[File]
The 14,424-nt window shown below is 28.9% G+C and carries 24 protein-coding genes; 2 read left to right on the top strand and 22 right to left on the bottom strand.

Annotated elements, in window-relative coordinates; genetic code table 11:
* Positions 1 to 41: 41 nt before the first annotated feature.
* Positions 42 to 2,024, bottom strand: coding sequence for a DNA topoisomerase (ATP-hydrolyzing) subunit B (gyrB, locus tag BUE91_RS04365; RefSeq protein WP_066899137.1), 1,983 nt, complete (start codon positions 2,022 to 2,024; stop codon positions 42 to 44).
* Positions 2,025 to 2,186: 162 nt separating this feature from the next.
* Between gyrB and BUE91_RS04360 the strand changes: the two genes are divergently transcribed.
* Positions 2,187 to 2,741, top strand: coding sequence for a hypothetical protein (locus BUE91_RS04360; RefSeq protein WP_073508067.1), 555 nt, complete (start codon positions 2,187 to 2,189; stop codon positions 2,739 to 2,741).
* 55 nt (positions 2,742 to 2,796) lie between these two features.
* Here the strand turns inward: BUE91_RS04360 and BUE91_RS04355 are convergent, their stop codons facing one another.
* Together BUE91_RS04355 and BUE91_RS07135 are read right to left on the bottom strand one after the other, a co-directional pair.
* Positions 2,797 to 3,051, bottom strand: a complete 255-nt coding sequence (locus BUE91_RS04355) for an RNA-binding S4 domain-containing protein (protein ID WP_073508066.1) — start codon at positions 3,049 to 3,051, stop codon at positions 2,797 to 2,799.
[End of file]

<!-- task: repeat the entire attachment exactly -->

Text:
The 14,424-nt window shown below is 28.9% G+C and carries 24 protein-coding genes; 2 read left to right on the top strand and 22 right to left on the bottom strand.

Annotated elements, in window-relative coordinates; genetic code table 11:
* Positions 1 to 41: 41 nt before the first annotated feature.
* Positions 42 to 2,024, bottom strand: coding sequence for a DNA topoisomerase (ATP-hydrolyzing) subunit B (gyrB, locus tag BUE91_RS04365; RefSeq protein WP_066899137.1), 1,983 nt, complete (start codon positions 2,022 to 2,024; stop codon positions 42 to 44).
* Positions 2,025 to 2,186: 162 nt separating this feature from the next.
* Between gyrB and BUE91_RS04360 the strand changes: the two genes are divergently transcribed.
* Positions 2,187 to 2,741, top strand: coding sequence for a hypothetical protein (locus BUE91_RS04360; RefSeq protein WP_073508067.1), 555 nt, complete (start codon positions 2,187 to 2,189; stop codon positions 2,739 to 2,741).
* 55 nt (positions 2,742 to 2,796) lie between these two features.
* Here the strand turns inward: BUE91_RS04360 and BUE91_RS04355 are convergent, their stop codons facing one another.
* Together BUE91_RS04355 and BUE91_RS07135 are read right to left on the bottom strand one after the other, a co-directional pair.
* Positions 2,797 to 3,051, bottom strand: a complete 255-nt coding sequence (locus BUE91_RS04355) for an RNA-binding S4 domain-containing protein (protein ID WP_073508066.1) — start codon at positions 3,049 to 3,051, stop codon at positions 2,797 to 2,799.